Top Words

Click a word to see its frequency and other chapters in which it appears.

Word Occurrences
carpenter 15
one 6
too 3
certain 3
vice 3
bench 3
screw 3
part 3
seem 3
both 3
time 3
might 3
numerous 3
wood 3
stolidity 3
take 3
stage 2
useful 2
years 2
far 2
say 2
impersonal 2
would 2
pequod 2
long 2
ship 2
ivory 2
strange 2
whale 2
vices 2
life 2
man 2
while 2
high 2
various 2
old 2
without 2
sizes 2
trades 2
been 2
large 2
still 2
world 2
some 2
bone 2
alike 2
out 2
times 2
same 2
new 2

Chapter 107: The Carpenter.

	


Seat thyself sultanically among the moons of Saturn, and take high
abstracted man alone; and he seems a wonder, a grandeur, and a woe. But
from the same point, take mankind in mass, and for the most part, they
seem a mob of unnecessary duplicates, both contemporary and hereditary.
But most humble though he was, and far from furnishing an example of
the high, humane abstraction; the Pequod's carpenter was no duplicate;
hence, he now comes in person on this stage.

Like all sea-going ship carpenters, and more especially those belonging
to whaling vessels, he was, to a certain off-handed, practical extent,
alike experienced in numerous trades and callings collateral to his own;
the carpenter's pursuit being the ancient and outbranching trunk of all
those numerous handicrafts which more or less have to do with wood as an
auxiliary material. But, besides the application to him of the generic
remark above, this carpenter of the Pequod was singularly efficient in
those thousand nameless mechanical emergencies continually recurring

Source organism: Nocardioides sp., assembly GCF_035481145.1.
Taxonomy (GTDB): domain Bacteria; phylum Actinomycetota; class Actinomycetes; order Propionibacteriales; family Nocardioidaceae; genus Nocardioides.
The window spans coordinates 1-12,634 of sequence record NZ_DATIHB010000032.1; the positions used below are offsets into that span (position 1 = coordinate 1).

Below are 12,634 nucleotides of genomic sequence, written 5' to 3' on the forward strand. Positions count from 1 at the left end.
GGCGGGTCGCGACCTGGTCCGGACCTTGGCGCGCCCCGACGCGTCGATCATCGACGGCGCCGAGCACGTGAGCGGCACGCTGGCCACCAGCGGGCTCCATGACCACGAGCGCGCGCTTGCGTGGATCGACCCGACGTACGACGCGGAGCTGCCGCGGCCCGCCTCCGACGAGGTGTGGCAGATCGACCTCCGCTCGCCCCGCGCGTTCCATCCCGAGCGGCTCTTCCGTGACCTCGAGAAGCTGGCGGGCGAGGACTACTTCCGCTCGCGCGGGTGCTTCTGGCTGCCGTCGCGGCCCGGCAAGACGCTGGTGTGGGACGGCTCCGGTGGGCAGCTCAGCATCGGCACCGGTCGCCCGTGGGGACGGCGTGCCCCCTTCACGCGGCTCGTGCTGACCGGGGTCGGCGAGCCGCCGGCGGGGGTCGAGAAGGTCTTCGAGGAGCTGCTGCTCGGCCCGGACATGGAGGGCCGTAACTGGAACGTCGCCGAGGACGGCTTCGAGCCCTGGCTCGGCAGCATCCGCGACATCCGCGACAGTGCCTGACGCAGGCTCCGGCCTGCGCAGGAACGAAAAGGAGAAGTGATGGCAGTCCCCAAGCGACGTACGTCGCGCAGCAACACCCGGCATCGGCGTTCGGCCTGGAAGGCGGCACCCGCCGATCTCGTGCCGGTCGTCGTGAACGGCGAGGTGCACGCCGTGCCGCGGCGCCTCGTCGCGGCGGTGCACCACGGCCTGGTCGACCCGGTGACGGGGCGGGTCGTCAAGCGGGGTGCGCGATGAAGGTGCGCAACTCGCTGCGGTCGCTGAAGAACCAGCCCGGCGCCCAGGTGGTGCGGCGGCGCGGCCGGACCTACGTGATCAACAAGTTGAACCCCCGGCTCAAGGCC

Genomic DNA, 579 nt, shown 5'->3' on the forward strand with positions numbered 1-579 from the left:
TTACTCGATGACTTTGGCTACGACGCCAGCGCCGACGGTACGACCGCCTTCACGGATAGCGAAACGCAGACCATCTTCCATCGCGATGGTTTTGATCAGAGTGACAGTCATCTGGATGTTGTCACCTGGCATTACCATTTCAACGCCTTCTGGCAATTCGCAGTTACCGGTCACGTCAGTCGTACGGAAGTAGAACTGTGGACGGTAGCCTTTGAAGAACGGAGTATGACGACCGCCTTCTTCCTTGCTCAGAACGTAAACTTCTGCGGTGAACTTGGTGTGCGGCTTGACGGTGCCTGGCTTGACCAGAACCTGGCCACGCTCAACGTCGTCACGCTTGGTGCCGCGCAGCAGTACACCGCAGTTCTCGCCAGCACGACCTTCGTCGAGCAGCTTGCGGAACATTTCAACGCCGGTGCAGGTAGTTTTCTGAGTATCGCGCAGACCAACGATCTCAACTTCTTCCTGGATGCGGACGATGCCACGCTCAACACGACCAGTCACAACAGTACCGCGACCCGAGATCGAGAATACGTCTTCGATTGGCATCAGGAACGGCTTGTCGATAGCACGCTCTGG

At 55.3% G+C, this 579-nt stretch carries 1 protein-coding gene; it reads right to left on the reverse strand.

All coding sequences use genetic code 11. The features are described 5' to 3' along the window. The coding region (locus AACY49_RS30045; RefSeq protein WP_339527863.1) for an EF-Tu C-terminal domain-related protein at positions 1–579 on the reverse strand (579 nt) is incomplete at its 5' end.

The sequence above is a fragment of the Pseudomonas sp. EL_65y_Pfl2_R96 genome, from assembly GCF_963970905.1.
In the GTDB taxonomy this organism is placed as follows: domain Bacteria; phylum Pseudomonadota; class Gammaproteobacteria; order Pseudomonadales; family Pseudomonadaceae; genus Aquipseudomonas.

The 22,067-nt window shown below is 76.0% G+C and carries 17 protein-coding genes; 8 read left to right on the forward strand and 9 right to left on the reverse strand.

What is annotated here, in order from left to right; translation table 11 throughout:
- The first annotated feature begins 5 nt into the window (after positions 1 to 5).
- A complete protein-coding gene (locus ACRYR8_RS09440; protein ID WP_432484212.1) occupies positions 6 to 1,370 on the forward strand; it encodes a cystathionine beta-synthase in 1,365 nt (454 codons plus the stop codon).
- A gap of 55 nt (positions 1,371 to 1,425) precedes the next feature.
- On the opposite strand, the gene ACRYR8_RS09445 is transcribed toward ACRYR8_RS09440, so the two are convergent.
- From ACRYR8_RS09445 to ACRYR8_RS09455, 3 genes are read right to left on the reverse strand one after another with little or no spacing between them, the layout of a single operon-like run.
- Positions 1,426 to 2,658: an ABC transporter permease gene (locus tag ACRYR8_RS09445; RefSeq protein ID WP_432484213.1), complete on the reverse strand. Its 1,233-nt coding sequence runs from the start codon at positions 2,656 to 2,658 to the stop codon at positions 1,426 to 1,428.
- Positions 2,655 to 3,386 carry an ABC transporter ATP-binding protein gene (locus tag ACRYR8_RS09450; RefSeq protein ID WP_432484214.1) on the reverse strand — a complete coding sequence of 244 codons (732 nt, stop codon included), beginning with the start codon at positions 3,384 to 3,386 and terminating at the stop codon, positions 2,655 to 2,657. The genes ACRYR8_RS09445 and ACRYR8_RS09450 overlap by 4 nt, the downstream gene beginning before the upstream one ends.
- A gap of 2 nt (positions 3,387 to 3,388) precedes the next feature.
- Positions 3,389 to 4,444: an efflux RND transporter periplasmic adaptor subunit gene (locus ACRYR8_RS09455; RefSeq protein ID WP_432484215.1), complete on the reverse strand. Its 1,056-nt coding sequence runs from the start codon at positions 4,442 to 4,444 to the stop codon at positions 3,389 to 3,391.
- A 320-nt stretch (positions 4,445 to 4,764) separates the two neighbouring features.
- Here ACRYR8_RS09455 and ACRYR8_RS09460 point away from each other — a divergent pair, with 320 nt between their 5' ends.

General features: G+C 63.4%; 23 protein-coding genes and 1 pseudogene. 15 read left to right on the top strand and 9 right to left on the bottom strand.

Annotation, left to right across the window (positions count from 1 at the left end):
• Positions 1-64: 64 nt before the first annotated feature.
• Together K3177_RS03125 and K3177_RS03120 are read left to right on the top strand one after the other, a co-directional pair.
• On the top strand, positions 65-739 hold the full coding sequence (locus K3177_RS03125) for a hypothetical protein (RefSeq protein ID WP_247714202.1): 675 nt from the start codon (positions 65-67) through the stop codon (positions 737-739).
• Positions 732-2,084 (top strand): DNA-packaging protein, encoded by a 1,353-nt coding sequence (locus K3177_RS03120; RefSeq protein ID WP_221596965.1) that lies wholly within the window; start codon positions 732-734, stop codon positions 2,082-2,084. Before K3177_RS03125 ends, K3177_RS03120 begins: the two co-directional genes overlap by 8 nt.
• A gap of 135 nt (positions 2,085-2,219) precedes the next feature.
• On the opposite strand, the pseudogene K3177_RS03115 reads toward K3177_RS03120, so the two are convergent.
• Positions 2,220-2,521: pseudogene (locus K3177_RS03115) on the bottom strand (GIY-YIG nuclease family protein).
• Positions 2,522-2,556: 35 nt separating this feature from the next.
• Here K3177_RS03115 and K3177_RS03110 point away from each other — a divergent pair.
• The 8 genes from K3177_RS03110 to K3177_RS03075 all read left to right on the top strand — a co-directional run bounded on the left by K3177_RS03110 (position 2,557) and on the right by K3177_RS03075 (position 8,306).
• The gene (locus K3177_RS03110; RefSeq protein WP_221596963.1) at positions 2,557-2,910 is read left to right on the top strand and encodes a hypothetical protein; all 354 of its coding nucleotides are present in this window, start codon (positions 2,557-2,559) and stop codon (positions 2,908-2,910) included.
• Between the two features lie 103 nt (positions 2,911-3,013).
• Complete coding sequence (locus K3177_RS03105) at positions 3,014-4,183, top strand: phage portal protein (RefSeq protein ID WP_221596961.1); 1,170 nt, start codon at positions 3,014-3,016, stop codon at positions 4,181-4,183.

in a large ship, upon a three or four years' voyage, in uncivilized
and far-distant seas. For not to speak of his readiness in ordinary
duties:--repairing stove boats, sprung spars, reforming the shape of
clumsy-bladed oars, inserting bull's eyes in the deck, or new tree-nails
in the side planks, and other miscellaneous matters more directly
pertaining to his special business; he was moreover unhesitatingly
expert in all manner of conflicting aptitudes, both useful and
capricious.

The one grand stage where he enacted all his various parts so manifold,
was his vice-bench; a long rude ponderous table furnished with several
vices, of different sizes, and both of iron and of wood. At all times
except when whales were alongside, this bench was securely lashed
athwartships against the rear of the Try-works.

A belaying pin is found too large to be easily inserted into its hole:
the carpenter claps it into one of his ever-ready vices, and straightway
files it smaller. A lost land-bird of strange plumage strays on board,
and is made a captive: out of clean shaved rods of right-whale bone, and
cross-beams of sperm whale ivory, the carpenter makes a pagoda-looking
cage for it. An oarsman sprains his wrist: the carpenter concocts a
soothing lotion. Stubb longed for vermillion stars to be painted upon
the blade of his every oar; screwing each oar in his big vice of wood,
the carpenter symmetrically supplies the constellation. A sailor takes
a fancy to wear shark-bone ear-rings: the carpenter drills his ears.
Another has the toothache: the carpenter out pincers, and clapping
one hand upon his bench bids him be seated there; but the poor fellow
unmanageably winces under the unconcluded operation; whirling round the
handle of his wooden vice, the carpenter signs him to clap his jaw in